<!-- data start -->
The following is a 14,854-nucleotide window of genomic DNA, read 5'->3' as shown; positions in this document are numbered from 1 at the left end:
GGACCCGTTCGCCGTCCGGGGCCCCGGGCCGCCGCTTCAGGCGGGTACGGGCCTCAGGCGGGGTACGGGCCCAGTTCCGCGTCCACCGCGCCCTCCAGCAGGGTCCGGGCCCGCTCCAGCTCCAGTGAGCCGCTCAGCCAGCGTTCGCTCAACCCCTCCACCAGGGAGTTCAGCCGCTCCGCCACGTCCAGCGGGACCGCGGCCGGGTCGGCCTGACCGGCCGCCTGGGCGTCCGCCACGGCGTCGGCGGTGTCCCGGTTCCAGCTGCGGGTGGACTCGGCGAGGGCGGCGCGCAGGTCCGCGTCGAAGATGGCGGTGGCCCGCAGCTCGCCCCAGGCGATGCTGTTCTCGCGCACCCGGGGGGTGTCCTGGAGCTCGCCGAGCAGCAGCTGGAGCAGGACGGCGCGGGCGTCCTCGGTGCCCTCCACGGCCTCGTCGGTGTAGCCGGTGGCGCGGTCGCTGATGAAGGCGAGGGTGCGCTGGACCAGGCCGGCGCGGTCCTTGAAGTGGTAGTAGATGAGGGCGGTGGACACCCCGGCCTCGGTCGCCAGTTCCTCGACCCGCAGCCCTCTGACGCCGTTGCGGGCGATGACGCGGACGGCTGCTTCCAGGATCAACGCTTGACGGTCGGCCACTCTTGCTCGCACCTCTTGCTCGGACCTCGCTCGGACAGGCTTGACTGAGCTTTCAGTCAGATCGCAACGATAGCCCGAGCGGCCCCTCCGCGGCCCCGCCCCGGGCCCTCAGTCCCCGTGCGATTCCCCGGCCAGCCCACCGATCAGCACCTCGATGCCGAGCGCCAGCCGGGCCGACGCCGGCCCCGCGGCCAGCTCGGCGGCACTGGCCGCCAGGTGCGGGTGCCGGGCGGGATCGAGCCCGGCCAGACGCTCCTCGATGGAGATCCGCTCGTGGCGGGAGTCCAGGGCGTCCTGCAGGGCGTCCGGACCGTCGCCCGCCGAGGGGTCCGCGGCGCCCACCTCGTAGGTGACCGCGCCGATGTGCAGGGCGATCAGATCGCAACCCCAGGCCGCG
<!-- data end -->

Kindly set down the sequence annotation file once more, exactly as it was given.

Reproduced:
The following is a 14,854-nucleotide window of genomic DNA, read 5'->3' as shown; positions in this document are numbered from 1 at the left end:
GGACCCGTTCGCCGTCCGGGGCCCCGGGCCGCCGCTTCAGGCGGGTACGGGCCTCAGGCGGGGTACGGGCCCAGTTCCGCGTCCACCGCGCCCTCCAGCAGGGTCCGGGCCCGCTCCAGCTCCAGTGAGCCGCTCAGCCAGCGTTCGCTCAACCCCTCCACCAGGGAGTTCAGCCGCTCCGCCACGTCCAGCGGGACCGCGGCCGGGTCGGCCTGACCGGCCGCCTGGGCGTCCGCCACGGCGTCGGCGGTGTCCCGGTTCCAGCTGCGGGTGGACTCGGCGAGGGCGGCGCGCAGGTCCGCGTCGAAGATGGCGGTGGCCCGCAGCTCGCCCCAGGCGATGCTGTTCTCGCGCACCCGGGGGGTGTCCTGGAGCTCGCCGAGCAGCAGCTGGAGCAGGACGGCGCGGGCGTCCTCGGTGCCCTCCACGGCCTCGTCGGTGTAGCCGGTGGCGCGGTCGCTGATGAAGGCGAGGGTGCGCTGGACCAGGCCGGCGCGGTCCTTGAAGTGGTAGTAGATGAGGGCGGTGGACACCCCGGCCTCGGTCGCCAGTTCCTCGACCCGCAGCCCTCTGACGCCGTTGCGGGCGATGACGCGGACGGCTGCTTCCAGGATCAACGCTTGACGGTCGGCCACTCTTGCTCGCACCTCTTGCTCGGACCTCGCTCGGACAGGCTTGACTGAGCTTTCAGTCAGATCGCAACGATAGCCCGAGCGGCCCCTCCGCGGCCCCGCCCCGGGCCCTCAGTCCCCGTGCGATTCCCCGGCCAGCCCACCGATCAGCACCTCGATGCCGAGCGCCAGCCGGGCCGACGCCGGCCCCGCGGCCAGCTCGGCGGCACTGGCCGCCAGGTGCGGGTGCCGGGCGGGATCGAGCCCGGCCAGACGCTCCTCGATGGAGATCCGCTCGTGGCGGGAGTCCAGGGCGTCCTGCAGGGCGTCCGGACCGTCGCCCGCCGAGGGGTCCGCGGCGCCCACCTCGTAGGTGACCGCGCCGATGTGCAGGGCGATCAGATCGCAACCCCAGGCCGCG